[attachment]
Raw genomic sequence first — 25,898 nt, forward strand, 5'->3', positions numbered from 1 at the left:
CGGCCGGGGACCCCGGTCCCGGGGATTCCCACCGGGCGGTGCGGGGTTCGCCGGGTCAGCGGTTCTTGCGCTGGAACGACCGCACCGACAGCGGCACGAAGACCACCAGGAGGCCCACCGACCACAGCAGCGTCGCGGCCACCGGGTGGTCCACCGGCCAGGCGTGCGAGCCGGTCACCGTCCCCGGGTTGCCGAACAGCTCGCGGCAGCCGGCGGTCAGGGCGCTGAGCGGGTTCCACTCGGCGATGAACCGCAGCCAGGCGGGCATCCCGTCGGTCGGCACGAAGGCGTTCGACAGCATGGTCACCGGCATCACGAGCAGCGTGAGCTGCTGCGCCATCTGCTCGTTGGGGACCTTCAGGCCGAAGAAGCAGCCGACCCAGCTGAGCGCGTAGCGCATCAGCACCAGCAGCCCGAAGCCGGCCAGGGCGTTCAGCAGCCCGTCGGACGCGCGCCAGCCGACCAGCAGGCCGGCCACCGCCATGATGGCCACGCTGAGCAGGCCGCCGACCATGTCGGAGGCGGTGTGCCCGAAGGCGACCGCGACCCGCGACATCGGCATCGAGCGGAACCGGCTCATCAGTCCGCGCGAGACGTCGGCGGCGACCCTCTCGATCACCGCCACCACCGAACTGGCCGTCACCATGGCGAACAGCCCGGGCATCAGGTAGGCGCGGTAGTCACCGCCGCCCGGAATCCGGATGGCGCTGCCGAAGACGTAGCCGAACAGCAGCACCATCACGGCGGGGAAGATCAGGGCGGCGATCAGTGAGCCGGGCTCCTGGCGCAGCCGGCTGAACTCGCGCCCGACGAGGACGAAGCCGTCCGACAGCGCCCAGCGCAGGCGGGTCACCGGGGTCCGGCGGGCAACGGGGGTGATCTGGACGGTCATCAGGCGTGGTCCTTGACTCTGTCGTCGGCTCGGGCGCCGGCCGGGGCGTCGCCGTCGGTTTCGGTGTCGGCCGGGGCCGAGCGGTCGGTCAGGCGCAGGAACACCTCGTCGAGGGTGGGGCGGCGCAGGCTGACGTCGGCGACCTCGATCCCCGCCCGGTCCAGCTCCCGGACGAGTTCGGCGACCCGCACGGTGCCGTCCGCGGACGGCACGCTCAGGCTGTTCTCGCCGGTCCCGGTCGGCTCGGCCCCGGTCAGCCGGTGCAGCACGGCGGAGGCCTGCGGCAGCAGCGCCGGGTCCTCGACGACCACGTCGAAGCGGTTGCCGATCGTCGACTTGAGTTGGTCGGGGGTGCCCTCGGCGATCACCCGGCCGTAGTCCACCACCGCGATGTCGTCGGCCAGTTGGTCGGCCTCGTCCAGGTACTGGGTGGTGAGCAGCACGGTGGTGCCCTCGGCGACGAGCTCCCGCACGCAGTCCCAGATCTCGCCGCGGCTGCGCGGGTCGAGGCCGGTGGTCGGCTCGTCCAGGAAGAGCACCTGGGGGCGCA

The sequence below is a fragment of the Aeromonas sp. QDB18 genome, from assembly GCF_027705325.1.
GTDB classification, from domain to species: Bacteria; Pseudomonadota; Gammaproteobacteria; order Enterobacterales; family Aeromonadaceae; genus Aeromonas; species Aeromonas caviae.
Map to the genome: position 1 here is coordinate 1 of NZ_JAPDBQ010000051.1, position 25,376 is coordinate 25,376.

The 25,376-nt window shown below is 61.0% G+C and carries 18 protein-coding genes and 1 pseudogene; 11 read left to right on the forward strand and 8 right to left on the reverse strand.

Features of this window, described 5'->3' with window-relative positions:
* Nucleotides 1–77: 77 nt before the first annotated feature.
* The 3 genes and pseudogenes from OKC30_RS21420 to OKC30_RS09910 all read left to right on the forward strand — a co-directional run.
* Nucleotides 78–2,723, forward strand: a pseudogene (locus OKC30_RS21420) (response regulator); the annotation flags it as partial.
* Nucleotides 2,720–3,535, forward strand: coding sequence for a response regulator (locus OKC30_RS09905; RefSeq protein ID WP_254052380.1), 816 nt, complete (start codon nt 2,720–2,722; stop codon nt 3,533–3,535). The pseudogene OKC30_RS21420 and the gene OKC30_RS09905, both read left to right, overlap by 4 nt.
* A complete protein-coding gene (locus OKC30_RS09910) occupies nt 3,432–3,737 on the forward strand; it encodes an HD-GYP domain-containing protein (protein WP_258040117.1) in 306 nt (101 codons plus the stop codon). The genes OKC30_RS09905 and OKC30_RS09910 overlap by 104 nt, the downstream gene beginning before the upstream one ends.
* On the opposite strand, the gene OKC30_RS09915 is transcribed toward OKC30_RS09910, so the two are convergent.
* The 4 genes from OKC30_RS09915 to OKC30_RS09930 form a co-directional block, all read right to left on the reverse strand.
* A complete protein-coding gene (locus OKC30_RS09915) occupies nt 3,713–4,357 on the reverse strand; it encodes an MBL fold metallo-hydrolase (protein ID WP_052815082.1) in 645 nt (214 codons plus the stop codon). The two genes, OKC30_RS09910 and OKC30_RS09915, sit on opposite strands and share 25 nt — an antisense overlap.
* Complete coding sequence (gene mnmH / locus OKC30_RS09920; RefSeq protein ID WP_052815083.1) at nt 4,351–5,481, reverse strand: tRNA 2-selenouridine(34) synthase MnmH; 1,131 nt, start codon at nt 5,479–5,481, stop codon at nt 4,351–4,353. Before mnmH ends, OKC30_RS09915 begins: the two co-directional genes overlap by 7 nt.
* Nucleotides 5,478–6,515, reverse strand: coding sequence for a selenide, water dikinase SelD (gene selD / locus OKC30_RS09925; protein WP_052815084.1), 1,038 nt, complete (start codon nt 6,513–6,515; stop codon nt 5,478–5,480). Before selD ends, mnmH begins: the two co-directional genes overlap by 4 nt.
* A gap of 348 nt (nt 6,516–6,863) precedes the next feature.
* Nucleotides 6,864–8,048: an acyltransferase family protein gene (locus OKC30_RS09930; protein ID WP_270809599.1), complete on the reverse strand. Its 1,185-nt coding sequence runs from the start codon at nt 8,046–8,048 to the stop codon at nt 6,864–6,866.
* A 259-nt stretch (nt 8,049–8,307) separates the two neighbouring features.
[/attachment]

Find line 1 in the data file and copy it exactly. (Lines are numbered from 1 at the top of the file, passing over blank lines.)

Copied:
Raw genomic sequence first — 25,898 nt, forward strand, 5'->3', positions numbered from 1 at the left: